The Top 4 AdWords Automated Rules

I am not the greatest user of PPC automation, but I appreciate the value it offers for websites.  When utilized correctly, automation can be a valuable sidekick to fine-tuning marketing campaigns.  Automated regulations, scripts, and third party resources can be used in addition to the everyday management tools available.

In this article, I want to review the different AdWords automated rules available for advertisers.  This looks specifically at the four different rules used commonly in my website accounts. However, before sharing the rules, I need to emphasize that the thresholds of the rules are different according to a person's separate account.  For instance, I may pause keywords in an account that has not converted during the past month and has not received a minimum of 45 clicks. This threshold may be different for you based on account-specific intangibles. It is vital to understand why you are using the rule and modify the thresholds accordingly.

AdWords Rule #1:  Increasing The CPC Bids
The first of the AdWords rules reviews all enabled keywords in content and increases the bids whenever specific criteria are met.  The objective of this rule is to obtain additional exposure for conversion of keywords that are under the cost per conversion goal.  One example of a keyword that is below conversion is one that runs weekly, increasing the CPC bids by 25% on keywords with CPAs less than $10.

Utilizing this rule, the website is telling a search engine to increase the bids below the cost per conversion objectives below the third position.  Position thresholds must be set so that keywords are placed in one of three separate positions to receive specific bids. The position will indicate where they spend more and increase the cost per keyword conversion.

When setting a threshold, it is also possible to set a threshold for maximum bids.  In other words, regardless of how well the keyword is performing, you do not want it is convert about $2.  The reason for this is that one can lose profitability if the conversion bid is too high.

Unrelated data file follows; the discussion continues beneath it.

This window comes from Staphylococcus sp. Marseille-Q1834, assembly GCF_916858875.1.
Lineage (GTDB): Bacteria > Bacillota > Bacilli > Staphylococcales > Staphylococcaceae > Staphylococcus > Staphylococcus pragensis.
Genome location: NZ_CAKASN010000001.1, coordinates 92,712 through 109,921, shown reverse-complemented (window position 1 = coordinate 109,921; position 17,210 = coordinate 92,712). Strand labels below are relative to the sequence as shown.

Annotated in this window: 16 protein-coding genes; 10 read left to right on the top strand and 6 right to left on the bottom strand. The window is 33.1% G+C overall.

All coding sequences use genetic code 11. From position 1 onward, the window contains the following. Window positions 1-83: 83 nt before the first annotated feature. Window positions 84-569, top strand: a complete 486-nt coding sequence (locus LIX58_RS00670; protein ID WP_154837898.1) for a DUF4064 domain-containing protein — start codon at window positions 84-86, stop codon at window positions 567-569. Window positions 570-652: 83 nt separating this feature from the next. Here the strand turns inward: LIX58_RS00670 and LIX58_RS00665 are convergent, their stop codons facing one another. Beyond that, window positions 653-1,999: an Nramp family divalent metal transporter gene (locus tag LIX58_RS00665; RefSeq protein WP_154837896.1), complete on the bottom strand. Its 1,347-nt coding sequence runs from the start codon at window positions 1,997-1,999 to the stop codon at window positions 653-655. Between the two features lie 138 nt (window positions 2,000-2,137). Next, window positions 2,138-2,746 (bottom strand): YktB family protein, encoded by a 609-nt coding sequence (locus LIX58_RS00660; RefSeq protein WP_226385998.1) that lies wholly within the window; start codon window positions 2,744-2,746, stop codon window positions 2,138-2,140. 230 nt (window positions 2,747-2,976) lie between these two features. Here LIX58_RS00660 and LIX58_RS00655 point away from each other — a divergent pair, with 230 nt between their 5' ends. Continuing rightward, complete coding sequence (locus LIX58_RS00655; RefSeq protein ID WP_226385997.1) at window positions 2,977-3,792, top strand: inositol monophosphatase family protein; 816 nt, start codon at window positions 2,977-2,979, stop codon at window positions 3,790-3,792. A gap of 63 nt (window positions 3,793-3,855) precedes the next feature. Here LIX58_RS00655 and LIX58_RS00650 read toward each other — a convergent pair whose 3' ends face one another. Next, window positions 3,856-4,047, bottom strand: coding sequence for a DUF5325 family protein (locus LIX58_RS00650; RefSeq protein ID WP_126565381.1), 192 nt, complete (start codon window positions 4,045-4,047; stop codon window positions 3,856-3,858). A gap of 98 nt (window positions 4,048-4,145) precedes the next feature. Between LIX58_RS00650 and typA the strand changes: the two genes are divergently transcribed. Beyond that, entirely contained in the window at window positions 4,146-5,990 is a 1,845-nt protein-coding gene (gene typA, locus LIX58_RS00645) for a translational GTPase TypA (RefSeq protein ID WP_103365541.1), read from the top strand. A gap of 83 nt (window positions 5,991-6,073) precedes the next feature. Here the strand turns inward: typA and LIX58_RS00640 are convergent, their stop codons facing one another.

AdWords Rule #2:  Pause Ineffective Keywords
The purpose of this second rule is to review and pause any ineffective, non-converting keywords.  A timeframe is utilized to determine keyword effectiveness, and it is typically sixty days. Of course, this differs according to the account; however, I feel this threshold is a generous period to see if the keyword is performing correctly.

It is also vital that you consider the assisted conversions of the keyword.  By pausing ineffective keywords, you are isolating the keywords that are not contributing to click conversions.  If you are know which keywords are inefficient in driving conversions, but play a positive role in the top of the funnel, it may be useful to take this into consideration when looking at pausing keywords. This is one of the best Google Ads scripts for PPC automation in my opinion.

AdWords Rule #3:  Increasing Bids On Low IS
The third rule ensures that the website presents with at least 50% on top-performing keywords.  To do this, you need to use specific metrics including the cost per conversion, conversions, and search lost IS ranking.

Numbers of conversions will depend greatly on the goals and objectives of the account; however, this rule does not always contain a branded strategy qualifier similar to the first and second rules.  As a further automated regulation, you can duplicate rule three and make it unique to your brand strategy, but using impression share identification. This can make the pulse of the brand impression more consistent.

AdWords Rule #4:  Receiving Emails For Any Ineffective Ads
The final rule is similar to the ineffective keyword rule, but it has two differences.  The first difference is that you work with ads instead of keywords. The second difference is that the rule emails you instead of making alterations.

It is recommended that you have a minimum of two ads running in each ad group; however, this is not always practiced by different websites.  With Google sending emails, you can review all of the ad groups regularly and pause the ads according to your conversion rates. If there is only a single ad, then you can go about writing another ad.

Final Words
The rules mentioned above are a beneficial beginning for automating aspects of an account.  It is possible to go in-depth with the rules, but you must remember that automation is designed to help a person and not replace humans.

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